2020, as you might expect, is very different from previous years. Luckily, I was able to carry out all three of my Japan Winter Tours before the virus stopped play, but my Namibia Tour had to be postponed to this year. I should also now be two days into my Hokkaido Landscape Photography Tour, but unfortunately I’m stuck at my desk. None of my Japan Winter Tours this year can go ahead. Recently I spend every night dreaming of being out in open spaces with a group of photographers. Just this morning I woke up and started to tell my wife about my dreams of being in the mountains and had to stop as I felt a lump forming in my throat. I had planned to spend some time on the road this winter in place of my tours, but daily Corona infections are on a steep rise again here in Japan again at the moment, so I doubt I’ll be able to make that happen.

As I look back at my Finals folder for 2020 I see 612 images of which 552 were shot in January and February on last years Winter tours. That means that from March to December I only moved 60 images to my Finals Folder for the rest of the year, and a good chunk of these were from testing the Canon EOS R5.

In Capture One Pro I’ve just created a new Collection Group called 2020 Top Ten and inside that I’ve created my first album called First Pass and made that my selections folder, and I’ve set up Voice Control on my iMac Pro to recognize a few words so that I can literally sit back and work through this process without touching my mouse or keyboard. Because it’s not possible to simply hit the Q key with a voice command, I changed my Capture One Pro shortcut for adding images to the Selects folder to ALT + COMMAND + Q and assigned that to the word Select, so when I have Capture One Pro selected and say “Select” the current image is added to my Selection folder. I also mapped “next” and “back” so I can just talk my way through the selection process. There’s a slight pause after saying each word, so I still sometimes just use the keyboard, but it’s nice to be able to just speak these commands.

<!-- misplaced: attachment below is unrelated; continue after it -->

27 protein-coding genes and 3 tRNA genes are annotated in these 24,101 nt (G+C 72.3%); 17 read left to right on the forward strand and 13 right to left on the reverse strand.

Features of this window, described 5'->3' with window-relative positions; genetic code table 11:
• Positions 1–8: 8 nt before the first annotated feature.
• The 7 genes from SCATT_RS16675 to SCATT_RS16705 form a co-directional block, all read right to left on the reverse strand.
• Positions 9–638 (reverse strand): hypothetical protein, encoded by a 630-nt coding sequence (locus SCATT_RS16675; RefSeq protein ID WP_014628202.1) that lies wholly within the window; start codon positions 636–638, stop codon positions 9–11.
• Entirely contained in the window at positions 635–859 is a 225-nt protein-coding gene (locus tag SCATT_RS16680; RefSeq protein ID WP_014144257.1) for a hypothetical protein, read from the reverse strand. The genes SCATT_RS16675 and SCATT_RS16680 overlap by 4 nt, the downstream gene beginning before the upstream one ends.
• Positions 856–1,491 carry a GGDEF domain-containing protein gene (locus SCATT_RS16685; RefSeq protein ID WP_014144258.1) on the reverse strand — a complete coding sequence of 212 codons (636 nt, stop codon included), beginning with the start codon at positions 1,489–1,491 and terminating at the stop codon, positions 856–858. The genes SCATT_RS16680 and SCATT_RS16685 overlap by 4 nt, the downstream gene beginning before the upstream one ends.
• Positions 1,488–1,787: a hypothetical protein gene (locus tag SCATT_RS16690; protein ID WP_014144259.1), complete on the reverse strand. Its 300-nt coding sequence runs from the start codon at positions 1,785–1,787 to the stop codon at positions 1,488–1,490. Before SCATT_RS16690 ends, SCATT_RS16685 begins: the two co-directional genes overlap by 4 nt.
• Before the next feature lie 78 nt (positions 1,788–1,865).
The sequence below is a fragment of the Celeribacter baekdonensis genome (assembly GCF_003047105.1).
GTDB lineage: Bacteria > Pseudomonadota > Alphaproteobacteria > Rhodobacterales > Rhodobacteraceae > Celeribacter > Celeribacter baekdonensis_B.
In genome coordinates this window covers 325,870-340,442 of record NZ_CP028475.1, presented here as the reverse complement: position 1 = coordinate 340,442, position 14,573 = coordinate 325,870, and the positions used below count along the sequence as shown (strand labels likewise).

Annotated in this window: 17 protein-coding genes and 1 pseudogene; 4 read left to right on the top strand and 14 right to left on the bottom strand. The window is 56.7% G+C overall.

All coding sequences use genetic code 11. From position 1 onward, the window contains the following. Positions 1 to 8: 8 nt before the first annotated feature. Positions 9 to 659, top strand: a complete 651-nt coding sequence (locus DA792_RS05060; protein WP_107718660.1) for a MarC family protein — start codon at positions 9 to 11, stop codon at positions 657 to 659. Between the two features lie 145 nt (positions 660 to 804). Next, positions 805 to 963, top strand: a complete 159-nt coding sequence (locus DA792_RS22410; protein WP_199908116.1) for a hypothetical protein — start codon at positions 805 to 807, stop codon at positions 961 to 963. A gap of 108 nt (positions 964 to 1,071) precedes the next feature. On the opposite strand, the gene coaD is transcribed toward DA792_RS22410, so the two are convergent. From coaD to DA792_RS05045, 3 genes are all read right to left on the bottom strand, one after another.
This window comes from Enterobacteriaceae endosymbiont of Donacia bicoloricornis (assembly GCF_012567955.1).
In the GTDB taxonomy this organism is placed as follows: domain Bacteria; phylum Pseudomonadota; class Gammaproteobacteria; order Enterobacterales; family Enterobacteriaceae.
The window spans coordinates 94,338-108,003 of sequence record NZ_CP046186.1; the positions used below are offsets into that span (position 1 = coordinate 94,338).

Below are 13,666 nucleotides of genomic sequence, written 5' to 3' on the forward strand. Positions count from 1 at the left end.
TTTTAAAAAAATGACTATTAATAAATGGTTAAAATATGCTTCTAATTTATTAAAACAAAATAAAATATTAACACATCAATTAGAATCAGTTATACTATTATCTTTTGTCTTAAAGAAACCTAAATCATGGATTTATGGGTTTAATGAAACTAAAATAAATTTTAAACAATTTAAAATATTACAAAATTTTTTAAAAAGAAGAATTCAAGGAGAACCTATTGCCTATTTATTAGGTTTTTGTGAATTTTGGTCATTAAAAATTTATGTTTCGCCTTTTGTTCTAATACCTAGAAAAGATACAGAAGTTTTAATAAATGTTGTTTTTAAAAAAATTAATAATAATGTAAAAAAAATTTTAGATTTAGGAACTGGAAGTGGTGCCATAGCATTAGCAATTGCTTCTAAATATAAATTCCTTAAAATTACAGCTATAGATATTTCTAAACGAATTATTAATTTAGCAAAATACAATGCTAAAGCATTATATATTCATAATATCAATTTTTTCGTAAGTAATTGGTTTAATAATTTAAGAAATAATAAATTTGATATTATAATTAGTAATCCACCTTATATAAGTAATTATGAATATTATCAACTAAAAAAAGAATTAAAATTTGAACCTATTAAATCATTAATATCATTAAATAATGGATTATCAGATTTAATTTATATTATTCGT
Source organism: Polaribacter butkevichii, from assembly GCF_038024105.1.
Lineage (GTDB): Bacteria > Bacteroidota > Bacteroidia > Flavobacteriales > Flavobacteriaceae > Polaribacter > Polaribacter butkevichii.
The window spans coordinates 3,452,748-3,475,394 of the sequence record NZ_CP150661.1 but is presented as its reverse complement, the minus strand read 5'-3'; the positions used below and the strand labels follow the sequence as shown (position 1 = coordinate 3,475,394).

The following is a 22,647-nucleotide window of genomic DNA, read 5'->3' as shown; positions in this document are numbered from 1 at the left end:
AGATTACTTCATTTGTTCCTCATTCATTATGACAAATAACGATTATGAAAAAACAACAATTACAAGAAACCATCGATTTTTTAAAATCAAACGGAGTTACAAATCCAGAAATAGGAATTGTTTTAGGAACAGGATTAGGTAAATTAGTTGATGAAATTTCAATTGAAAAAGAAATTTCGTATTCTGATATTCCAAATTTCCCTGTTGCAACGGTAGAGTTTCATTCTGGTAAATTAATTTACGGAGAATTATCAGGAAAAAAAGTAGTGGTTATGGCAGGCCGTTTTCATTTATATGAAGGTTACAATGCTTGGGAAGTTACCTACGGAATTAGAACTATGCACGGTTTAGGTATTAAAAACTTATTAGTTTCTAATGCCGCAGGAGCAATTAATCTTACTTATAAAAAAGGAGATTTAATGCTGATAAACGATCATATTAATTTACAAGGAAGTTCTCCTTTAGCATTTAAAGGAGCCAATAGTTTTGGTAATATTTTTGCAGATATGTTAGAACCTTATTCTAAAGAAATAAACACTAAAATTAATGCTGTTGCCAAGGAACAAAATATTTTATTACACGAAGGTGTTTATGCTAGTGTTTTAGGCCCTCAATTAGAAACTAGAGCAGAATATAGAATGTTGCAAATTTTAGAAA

2020 First Pass
2020 First Pass

OK, so after my first pass, I find myself with 129 images in my selections folder, so I selected about one in five of my Finals. This is pretty much what I expected as all of the images in my Finals folder have already been selected from my various shoots, so they are already images that I like, and that is what makes this process so valuable, and difficult. I made a second folder in my 2020 Top Ten group and named it Second Pass, and copied all of the images from my First Pass into this second folder. From here it becomes a deductive process, as I try to reduce the number of images from 129 to 10. As usual, I’ll start to look for groups of images. The most obvious one being Steller’s Sea Eagles catching fish.

I have 20 images of Steller’s Sea Eagle with their talons out catching a fish from the sea, so I’ve selected all of them and will start to compare them to whittle this selection down to just one image. Capture One Pro fails to provide the functionality I need when doing this though. With multiple images selected I want to be able to hit delete to remove the currently selected image but when I hit delete all 20 images are removed from the Selection so it’s a bit of a mess in this respect. Still, I was able to remove all but one fish catching shot, and started to reduce my Steller’s Sea Eagle shots in general as there was an obvious winner for the flights shots as well.

The next obvious big group was Whooper Swans, of which I have 18, so I’ll work on that selection now too. This was actually more difficult than the Steller’s Sea Eagle shots because most of the Swan shots are panning shots, so the aesthetic beauty of the shot comes into play more. I got down to the final four that you see in this screenshot relatively easily, but then it got more difficult. I think I’ll leave the bottom two in the selection for now and then remove one of them later.

Final Four Swan Shots
Final Four Swan Shots